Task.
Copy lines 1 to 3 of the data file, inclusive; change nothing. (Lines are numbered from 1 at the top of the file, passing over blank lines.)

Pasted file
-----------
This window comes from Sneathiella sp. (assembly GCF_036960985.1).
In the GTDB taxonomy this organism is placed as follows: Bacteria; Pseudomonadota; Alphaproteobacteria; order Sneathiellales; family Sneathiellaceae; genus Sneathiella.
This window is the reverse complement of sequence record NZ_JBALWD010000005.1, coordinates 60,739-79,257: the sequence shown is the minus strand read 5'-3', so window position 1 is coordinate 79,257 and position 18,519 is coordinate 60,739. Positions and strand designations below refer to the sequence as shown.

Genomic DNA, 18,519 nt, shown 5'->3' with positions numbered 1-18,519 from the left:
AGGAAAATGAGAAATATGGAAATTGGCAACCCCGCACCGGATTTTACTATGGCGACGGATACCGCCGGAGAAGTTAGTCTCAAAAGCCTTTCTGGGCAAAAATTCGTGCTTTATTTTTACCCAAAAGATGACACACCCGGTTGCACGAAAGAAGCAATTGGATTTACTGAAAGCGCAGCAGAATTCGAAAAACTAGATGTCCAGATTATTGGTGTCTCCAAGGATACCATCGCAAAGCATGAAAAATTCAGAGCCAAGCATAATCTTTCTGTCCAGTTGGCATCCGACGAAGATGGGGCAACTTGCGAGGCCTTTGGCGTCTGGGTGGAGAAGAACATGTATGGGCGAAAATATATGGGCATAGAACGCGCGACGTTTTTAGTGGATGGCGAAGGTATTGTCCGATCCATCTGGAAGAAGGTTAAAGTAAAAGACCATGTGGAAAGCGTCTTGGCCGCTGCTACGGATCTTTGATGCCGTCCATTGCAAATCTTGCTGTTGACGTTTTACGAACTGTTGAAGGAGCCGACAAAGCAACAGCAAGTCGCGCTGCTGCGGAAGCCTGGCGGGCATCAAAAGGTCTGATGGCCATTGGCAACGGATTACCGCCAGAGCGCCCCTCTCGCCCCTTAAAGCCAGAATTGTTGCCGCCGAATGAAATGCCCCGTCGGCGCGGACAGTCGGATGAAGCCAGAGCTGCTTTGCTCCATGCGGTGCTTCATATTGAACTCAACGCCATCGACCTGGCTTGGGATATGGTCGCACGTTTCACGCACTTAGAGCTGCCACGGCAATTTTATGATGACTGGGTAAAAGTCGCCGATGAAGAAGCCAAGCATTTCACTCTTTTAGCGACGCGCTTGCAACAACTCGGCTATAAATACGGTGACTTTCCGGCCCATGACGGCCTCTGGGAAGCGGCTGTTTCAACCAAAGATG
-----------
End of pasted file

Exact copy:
This window comes from Sneathiella sp. (assembly GCF_036960985.1).
In the GTDB taxonomy this organism is placed as follows: Bacteria; Pseudomonadota; Alphaproteobacteria; order Sneathiellales; family Sneathiellaceae; genus Sneathiella.
This window is the reverse complement of sequence record NZ_JBALWD010000005.1, coordinates 60,739-79,257: the sequence shown is the minus strand read 5'-3', so window position 1 is coordinate 79,257 and position 18,519 is coordinate 60,739. Positions and strand designations below refer to the sequence as shown.